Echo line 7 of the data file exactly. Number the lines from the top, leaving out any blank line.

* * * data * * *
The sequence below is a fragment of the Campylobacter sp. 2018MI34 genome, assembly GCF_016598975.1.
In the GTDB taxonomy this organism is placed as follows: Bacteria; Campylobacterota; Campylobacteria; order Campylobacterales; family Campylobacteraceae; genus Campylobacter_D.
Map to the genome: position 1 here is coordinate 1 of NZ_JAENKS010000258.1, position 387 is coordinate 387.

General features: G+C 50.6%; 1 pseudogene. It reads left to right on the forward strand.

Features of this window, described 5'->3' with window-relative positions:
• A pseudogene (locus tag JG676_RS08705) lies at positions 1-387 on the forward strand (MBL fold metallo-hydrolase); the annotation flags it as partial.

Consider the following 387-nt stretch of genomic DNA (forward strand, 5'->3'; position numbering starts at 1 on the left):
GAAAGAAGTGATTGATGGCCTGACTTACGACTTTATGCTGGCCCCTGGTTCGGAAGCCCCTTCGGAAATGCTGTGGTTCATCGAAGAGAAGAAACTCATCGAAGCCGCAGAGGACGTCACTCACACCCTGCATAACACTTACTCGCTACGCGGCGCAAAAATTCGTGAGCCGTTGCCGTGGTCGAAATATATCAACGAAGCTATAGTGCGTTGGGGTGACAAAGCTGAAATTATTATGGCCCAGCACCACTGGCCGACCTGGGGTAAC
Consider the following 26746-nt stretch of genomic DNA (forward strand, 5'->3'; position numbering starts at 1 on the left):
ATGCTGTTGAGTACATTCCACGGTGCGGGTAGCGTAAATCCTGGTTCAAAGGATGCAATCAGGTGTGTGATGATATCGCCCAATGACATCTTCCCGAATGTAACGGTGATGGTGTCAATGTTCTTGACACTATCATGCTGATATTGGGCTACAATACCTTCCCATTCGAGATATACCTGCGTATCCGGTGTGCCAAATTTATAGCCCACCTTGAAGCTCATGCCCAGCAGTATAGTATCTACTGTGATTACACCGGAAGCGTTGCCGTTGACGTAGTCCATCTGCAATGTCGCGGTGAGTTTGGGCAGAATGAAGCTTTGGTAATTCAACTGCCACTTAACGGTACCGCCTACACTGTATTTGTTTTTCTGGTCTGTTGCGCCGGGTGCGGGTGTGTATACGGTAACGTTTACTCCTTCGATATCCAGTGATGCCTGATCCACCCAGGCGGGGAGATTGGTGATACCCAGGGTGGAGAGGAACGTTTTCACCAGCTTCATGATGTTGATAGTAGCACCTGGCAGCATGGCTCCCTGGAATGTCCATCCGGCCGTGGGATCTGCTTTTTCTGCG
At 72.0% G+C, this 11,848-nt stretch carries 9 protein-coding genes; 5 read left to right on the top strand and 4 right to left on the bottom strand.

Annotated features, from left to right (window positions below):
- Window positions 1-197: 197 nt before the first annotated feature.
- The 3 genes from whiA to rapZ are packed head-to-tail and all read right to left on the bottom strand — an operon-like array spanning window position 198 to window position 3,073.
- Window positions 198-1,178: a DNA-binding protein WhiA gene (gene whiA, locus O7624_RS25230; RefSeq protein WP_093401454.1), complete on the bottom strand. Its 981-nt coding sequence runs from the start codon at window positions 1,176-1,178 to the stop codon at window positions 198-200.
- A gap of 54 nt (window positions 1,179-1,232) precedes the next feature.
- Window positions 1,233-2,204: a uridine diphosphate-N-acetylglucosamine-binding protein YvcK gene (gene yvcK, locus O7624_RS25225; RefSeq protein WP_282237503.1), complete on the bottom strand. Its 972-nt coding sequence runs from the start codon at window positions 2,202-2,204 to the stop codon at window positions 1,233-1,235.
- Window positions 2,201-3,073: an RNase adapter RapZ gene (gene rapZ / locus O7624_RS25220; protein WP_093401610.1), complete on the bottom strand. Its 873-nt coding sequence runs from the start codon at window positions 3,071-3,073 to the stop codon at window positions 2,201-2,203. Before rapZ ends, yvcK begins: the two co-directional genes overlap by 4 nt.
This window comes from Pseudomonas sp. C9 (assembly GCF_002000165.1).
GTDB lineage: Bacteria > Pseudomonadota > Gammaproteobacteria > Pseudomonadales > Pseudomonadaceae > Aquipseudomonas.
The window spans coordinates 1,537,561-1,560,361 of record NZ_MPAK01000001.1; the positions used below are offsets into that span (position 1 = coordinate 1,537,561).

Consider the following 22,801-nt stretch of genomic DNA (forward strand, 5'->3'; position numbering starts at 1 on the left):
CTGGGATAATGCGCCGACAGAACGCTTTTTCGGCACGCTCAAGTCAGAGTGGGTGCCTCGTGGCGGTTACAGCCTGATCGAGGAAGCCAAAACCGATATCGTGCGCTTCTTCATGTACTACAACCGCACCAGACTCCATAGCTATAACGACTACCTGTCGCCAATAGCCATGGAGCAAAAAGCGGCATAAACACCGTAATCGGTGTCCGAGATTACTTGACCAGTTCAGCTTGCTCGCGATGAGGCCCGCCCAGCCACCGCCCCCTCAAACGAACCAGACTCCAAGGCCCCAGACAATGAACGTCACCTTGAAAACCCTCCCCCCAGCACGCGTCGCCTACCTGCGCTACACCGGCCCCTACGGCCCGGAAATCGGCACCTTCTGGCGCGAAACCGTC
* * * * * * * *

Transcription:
Consider the following 387-nt stretch of genomic DNA (forward strand, 5'->3'; position numbering starts at 1 on the left):